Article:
Silent Film Origins Essay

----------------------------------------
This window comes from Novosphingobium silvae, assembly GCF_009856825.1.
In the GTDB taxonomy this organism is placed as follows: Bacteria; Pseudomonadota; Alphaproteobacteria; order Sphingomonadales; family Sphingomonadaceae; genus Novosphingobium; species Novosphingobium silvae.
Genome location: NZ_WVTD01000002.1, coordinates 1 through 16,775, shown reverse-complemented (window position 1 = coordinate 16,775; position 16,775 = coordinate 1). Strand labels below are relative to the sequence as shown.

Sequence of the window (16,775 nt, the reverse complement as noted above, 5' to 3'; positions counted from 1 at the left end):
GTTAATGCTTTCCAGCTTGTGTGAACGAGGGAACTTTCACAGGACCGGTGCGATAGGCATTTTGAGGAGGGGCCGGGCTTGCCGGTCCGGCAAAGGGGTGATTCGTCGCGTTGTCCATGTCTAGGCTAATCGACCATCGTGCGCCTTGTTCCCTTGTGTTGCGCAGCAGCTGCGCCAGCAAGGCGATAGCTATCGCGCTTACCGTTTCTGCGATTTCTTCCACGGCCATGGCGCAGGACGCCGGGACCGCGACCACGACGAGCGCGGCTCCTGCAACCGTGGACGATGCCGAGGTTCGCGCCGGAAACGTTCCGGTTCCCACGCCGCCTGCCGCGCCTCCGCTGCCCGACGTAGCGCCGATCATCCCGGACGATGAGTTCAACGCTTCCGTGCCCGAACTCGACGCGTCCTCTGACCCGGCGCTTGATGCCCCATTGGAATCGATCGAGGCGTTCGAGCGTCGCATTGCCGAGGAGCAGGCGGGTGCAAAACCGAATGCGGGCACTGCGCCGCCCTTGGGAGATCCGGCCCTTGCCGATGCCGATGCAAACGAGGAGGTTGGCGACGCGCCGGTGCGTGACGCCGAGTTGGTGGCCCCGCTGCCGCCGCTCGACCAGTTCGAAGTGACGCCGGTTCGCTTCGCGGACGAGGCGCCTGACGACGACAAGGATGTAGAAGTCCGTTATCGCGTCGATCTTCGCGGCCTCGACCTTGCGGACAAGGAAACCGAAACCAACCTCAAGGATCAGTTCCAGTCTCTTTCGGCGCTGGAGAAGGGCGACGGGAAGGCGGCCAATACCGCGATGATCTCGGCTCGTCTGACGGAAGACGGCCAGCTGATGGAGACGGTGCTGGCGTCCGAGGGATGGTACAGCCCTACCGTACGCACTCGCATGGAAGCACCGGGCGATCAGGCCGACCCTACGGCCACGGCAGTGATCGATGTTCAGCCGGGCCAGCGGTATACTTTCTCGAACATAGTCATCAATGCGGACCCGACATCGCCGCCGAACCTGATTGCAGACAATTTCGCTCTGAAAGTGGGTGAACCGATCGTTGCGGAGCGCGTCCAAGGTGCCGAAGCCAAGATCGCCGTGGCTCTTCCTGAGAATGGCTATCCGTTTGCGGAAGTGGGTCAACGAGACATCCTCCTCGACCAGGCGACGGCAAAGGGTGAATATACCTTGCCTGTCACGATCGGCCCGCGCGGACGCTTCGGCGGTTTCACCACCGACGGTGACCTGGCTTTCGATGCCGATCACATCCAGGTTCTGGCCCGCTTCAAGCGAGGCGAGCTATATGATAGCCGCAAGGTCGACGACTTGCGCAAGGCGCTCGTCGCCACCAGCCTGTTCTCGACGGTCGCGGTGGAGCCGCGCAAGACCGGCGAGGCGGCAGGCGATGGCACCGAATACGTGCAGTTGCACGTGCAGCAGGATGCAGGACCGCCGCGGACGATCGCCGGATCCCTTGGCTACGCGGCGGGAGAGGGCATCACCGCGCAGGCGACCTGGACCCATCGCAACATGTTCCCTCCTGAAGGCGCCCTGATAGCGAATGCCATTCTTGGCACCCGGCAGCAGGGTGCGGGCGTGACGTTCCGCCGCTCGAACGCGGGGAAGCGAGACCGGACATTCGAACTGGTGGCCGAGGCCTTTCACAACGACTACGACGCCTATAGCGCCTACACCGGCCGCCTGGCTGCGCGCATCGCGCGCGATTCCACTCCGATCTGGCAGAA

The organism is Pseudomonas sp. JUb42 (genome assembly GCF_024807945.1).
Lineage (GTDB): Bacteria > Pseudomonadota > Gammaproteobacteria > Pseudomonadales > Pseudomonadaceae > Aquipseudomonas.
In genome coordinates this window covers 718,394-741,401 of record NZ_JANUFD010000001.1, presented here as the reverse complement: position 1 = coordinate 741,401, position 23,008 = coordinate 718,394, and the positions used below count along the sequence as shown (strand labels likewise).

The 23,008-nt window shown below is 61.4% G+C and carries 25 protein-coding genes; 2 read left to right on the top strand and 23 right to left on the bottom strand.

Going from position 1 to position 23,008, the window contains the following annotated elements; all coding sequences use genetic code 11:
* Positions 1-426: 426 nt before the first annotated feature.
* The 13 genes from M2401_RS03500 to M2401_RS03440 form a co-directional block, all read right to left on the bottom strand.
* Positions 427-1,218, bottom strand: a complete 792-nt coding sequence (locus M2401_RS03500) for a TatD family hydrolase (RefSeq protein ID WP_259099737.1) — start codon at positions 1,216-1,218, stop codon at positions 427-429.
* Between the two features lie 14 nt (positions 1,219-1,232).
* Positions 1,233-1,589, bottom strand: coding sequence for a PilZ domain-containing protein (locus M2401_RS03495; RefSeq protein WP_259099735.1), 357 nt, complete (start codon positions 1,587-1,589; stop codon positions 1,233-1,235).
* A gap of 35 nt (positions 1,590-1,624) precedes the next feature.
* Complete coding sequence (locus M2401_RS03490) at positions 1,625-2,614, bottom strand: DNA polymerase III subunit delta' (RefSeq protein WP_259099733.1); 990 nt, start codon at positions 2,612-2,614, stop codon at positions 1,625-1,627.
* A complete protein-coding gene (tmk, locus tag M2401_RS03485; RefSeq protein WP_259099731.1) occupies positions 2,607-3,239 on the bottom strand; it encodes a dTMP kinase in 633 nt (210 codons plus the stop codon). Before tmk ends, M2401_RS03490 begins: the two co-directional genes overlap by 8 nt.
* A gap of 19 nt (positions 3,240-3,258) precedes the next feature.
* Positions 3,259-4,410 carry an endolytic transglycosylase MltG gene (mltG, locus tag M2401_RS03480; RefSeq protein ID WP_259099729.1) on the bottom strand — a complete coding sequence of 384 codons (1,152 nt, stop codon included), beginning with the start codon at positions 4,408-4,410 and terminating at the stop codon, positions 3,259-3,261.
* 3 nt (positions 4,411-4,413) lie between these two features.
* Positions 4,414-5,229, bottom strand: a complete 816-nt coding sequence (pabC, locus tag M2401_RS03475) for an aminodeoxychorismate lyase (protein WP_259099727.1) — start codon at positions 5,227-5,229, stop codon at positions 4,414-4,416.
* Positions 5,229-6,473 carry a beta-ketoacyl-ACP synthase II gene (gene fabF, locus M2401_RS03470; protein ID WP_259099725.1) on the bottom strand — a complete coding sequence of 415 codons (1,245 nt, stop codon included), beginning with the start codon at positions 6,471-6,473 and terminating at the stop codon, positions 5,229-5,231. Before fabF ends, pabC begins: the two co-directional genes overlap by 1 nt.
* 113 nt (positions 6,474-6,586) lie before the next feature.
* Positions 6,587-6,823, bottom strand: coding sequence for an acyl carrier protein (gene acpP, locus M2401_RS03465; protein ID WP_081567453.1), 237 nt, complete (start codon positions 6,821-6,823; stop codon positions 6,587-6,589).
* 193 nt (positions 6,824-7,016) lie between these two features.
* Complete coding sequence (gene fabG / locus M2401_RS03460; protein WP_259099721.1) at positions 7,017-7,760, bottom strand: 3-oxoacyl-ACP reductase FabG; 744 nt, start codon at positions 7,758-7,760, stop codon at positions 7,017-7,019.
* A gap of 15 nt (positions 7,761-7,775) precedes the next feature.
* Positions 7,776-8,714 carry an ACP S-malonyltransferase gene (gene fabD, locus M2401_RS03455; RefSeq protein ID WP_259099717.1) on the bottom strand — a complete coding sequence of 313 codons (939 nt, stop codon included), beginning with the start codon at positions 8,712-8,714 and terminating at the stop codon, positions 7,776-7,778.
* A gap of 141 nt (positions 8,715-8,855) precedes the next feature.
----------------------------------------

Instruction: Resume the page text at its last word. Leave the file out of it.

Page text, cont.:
It has been eighty years since the first film with sound dazzled audiences. Before that, silent movies ruled the box office and the imaginations of filmgoers. Starting from short experimental films created by the pioneers that developed much of the technology and many of the techniques that would come to dominate the film industry, silent films grew into a massive industry and viable art form. Like all great innovations, silent film was replaced in time, but the artistry and legacy can be felt to this day.The creation of movies owes a debt to many men, including American geniuses George Eastman, who developed the type of film that would be used for film, and Thomas Edison, who would help develop the means to create and play films. With his assistant W.K.L Dickson, they built a studio on the grounds of Edison’s laboratories in New Jersey, to produce films for their Kinetoscope. The Black Maria was ready for film production at the end of January of 1893 (“An Introduction to Early Cinema,” 2006). In October of 1894, Edison’s Kinetoscope made its debut in London. The parlor which played host these machines did remarkably well and the market for movies appeared to be a safe bet. (2006)The Lumière family was the biggest manufacturer of photographic plates in Europe. In 1894, a local kinetoscope exhibitor asked brothers Louis and Auguste to make films which were cheaper than the ones sold by Edison. Louis and Auguste designed a camera that served as both a recording and a projecting device. They called it the Cinématographe, which used flexible film cut into 35mm wide strips and an intermittent mechanism modeled on the sewing machine. The camera shot films at sixteen frames per second (rather than the forty six which Edison used), this became the standard film rate for much of silent screen era (2006). In 1895, the first film shot with the Cinématographe camera was shown in a Paris café in a twenty-five minute program that featured common scenes of life. It instantly created a sensation and the drive to create films began in earnest. The majority of the silent film era would be marked by the competitive drive of American and European filmmakers who would try to outdo each other in terms of technological advancement and artistic expression.Silent Film TechniquesShowings of silent films almost always featured live music, starting with the pianist at the first public projection of movies shown by the Lumière Brothers in Paris. From the beginning, music was recognized as essential, contributing to the atmosphere and giving the audience vital emotional cues. Small town and neighborhood movie theaters usually had a pianist. From the mid-teens onward, large city theaters tended to have organists or entire orchestras. Massive theatrical organs such as the famous “mighty Wurlitzer” could simulate some orchestral sounds along with a number of sound effects. The scores for silent films were often more or less improvised early in the medium’s history, but as movies grew longer, pieces were composed specifically for films (“Silent Film,” 2007).Since silent films had no synchronized sound for dialogue, onscreen intertitles were used to narrate story points, present key dialogue and sometimes even comment on the action for the cinema audience. Intertitles often became graphic elements themselves, featuring illustrations or abstract decorations that commented on the action of the film or enhanced its atmosphere (“Silent Film,” 2007).Because of the lack of sound, acting in silent films was far more dramatic than that of later talkies. Due in part to many of the early actors’ experience in theater, the medium of silent film required a great emphasis on body language and facial expression so the audience could better understand what an actor was feeling and portraying on screen. Like intertitles, the dramatic acting style in silent film was to make up for the lack of dialogue, and became a mainstay in silent films.American Silent FilmFor the first twenty years of motion picture history most silent films were short–only a few minutes in length. Edison created films such as “The Kiss” in 1896, which simply showed a couple kissing. In 1903, he produced “Pipe Dreams” which incorporated the use of special effects, showing a woman smoking a cigarette while holding a miniature man in her hand (Giannetti & Eyman, 1991, p. 9). These early special effects dazzled audiences and helped further the popularity of film. Nickelodeons popped up all over America, as people were charged a nickel to view the latest films. The same year Edison made Pipe Dreams, he also produced Edwin S. Porter’s The Great Train Robbery (1991, p. 13). This first action-adventure movie was still only a short film, but would go on to become the most famous film produced by Edison, incorporating dramatic camera techniques and innovative editing. It would remain the most famous American movie for the next ten years, when silent films reached greater complexity and length in the early 1910’s.A significant realization of the potential for film as art occured with the appearance of D. W. Griffith’s 1915 full-length epic Birth of a Nation. In this film Griffith utilized crosscutting (parallel editing) effectively, particularly at the climax, when a number of editing tracks play off one another (1991, p. 30). He also portrayed battle scenes magnificently, with action in one set of shots moving from left to right, while action in another set of shots moves from right to left. Despite controversy surrounding Griffith’s overt racism in the film, his work is credited as being the first great American film, and Griffith its first great director. In the next few years, Griffith would go on to make a number of silent epics including Intolerance in 1916, Broken Blossoms in 1919, and Way Down East in 1920 (1991, p. 32).The 1920’s marked the height of American silent moviemaking and by the end of the decade, it also marked the death of silent film. Stars like Charlie Chaplin, Harold Lloyd, and Buster Keaton dazzled audiences with their comedic styles. Clara Bow became the “It” girl, changing the perceptions of femininity and bringing the flapper ideals to popular culture. The 1922 film Nanook of the North, directed by Robert Flaherty was the first great achievement of documentary film (1991, p. 68). Prolific directors like Frank Capra, William Wellman, and Eric Von Stroheim began making films, and the visual quality of moviemaking was enhanced in movies like Sunrise, an American film directed by the foreign born F. W. Murnau.European Silent FilmIn 1902, Georges Méliès produced “Voyage to the Moon,” a fifteen minute epic fantasy parodying the writings of Jules Verne and HG Wells. The film used innovative special effect techniques and introduced color to the screen through hand-painting and tinting. From this earliest effort, it was apparent that European filmmakers would rival and often surpass the achievements of their American counterparts (Yahnke, 1996).In Russia, Sergei Eisenstein’s contribution to the development of silent cinema rested primarily in his theory of editing, or montage, which focused on the collision of opposites in order to create a new entity (1996). One of the greatest achievements in editing is his film Potemkin made in 1925, which features the master use of intercutting for dramatic effect.In Germany, directors of silent films began experimentation with unusual camera angles and complex stage settings, pushing the art of moviemaking into another realm of artistry. The nightmare-like Nosferatu made by F. W. Murnau in 1919, is visually striking. Murnau is also credited with perfecting the use of visual language in his 1924 film The Last Laugh, about a lonely old man who is ridiculed by others. Few intertitles are used in the film because Murnau is able to communicate meaning by virtue of well-placed visual cues (Yanhke, 1996). Fellow German Fritz Lang also created stark and beautiful films that took on topics such as murder and humanity’s march towards a bleak future. One of the greatest visual achievements of the silent ear was his masterpiece Metropolis, which was unrivaled in its scope and style. The futuristic world Lang created is still celebrated eighty years after its creation. Like Murnau, he would also go to America to continue his success.ConclusionAfter the success of the Jazz Singer in 1927, the time of silent film was up. Few silent films were made in the 1930s, with the exception of Charlie Chaplin, whose character of the Tramp perfected expressive physical moves in many short films in the 1910s and 1920s. When the silent era ended, Chaplin refused to go along with sound, making silent movies well into the 1930s. Despite Chaplin’s reverence for the format that made him a worldwide star, even he eventually abandoned silent film for talkies. The silent film era quietly faded into history, but the legacy of the films produced live on to this day.